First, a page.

Students will use fine motor skills throughout kindergarten as they write, color, count objects, and use scissors. Fine motor skills are also essential for self-care tasks like buttoning, zipping, and tying shoes. These tasks involve many different aspects of hand strength and coordination, so it’s important to add opportunities throughout the school day for students to strengthen their fine motor skills. One of my favorite ways to do this is by using fine motor centers for kindergarten.
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Benefits of Fine Motor Centers for Kindergarten
There are several reasons that centers are such a great way to incorporate fine motor practice during the school day.
- Centers are hands-on and highly engaging. If you told students that they were going to do hand-strengthening exercises, they might not be as excited to participate. Instead, fine motor centers use child-friendly activities that students love!
- Fine motor centers can be individualized. Students enter kindergarten with a wide range of fine motor development and previous exposure to learning tools. By using fine motor centers, you can choose activities that best serve the needs of individual students.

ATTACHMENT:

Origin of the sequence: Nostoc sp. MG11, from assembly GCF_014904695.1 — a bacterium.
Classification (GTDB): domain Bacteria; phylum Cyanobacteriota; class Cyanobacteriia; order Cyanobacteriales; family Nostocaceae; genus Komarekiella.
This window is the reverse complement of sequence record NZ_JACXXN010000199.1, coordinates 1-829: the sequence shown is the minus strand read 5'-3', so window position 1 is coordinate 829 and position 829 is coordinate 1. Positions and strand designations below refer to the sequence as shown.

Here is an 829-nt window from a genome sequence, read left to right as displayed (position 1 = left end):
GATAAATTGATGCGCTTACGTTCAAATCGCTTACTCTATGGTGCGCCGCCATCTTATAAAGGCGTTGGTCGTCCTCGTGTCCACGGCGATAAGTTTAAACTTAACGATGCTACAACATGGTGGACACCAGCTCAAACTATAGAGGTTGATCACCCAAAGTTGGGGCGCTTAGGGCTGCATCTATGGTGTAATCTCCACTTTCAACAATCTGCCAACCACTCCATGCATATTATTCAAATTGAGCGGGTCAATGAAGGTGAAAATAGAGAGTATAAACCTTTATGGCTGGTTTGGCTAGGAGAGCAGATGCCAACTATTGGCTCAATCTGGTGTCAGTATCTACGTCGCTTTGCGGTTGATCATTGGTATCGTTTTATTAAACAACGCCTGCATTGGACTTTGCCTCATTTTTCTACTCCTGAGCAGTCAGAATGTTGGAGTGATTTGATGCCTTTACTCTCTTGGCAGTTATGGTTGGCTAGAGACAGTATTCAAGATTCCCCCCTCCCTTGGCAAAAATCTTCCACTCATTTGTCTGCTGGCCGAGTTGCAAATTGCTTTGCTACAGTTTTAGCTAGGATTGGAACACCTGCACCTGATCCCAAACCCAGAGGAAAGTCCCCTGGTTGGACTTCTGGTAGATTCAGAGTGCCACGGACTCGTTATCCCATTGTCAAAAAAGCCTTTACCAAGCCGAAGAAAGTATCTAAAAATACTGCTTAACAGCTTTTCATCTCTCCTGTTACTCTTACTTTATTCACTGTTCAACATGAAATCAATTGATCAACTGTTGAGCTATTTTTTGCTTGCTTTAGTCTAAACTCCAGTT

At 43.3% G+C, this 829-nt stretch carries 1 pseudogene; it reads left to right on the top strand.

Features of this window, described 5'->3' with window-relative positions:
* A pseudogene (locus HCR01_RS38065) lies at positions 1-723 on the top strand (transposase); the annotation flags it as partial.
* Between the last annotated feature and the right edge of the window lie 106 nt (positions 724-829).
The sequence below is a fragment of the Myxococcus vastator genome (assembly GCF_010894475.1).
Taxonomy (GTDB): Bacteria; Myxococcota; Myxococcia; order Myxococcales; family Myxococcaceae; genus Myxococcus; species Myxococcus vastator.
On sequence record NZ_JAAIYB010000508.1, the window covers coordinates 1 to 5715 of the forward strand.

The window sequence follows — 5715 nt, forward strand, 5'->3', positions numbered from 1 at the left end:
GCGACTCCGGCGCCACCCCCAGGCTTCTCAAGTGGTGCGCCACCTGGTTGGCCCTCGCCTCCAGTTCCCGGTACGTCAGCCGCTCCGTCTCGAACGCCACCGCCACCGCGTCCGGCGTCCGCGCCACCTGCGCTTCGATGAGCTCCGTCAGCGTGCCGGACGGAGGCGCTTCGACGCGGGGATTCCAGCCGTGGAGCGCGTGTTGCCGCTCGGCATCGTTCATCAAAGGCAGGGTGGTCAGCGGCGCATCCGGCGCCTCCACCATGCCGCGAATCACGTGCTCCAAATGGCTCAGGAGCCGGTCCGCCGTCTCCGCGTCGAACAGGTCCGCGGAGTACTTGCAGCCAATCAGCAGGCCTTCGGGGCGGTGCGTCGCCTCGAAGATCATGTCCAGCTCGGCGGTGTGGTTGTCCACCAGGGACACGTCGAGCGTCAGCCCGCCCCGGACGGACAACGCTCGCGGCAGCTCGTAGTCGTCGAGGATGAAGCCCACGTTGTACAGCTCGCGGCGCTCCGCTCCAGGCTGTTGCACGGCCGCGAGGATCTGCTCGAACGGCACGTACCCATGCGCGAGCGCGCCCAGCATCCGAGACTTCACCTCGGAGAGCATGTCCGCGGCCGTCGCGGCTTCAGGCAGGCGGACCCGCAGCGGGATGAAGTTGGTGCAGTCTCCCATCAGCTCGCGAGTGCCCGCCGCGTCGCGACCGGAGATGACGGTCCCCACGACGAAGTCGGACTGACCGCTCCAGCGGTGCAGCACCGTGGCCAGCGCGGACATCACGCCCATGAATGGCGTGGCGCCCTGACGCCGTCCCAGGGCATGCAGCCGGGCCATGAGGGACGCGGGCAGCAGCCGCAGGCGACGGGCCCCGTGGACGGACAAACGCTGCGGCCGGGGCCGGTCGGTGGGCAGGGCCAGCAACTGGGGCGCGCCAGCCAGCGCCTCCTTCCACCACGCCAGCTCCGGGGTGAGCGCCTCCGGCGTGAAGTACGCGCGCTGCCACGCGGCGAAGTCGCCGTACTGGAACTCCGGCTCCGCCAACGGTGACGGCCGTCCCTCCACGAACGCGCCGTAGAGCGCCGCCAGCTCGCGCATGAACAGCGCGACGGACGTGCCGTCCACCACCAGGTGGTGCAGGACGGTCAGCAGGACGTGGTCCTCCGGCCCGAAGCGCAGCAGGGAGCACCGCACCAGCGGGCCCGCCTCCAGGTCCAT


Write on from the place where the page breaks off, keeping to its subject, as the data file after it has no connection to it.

- Since centers are completed in small groups, it is easier to monitor students for progress, behavior, and safety. This is especially important when scissors are involved!
- Fine motor centers are multi-purpose. Since time is of the essence in kindergarten, it’s always ideal when fine motor practice can be incorporated with other academic activities. Fine motor centers can do just that!
The Best Supplies for Fine Motor Centers
Are you interested in reaping the benefits of adding fine motor centers to your classroom? There are a handful of supplies that I suggest keeping on hand. These supplies and tools will help your students improve their coordination, pincer grasp, and hand strength. Find my favorite fine motor tools linked on Amazon here.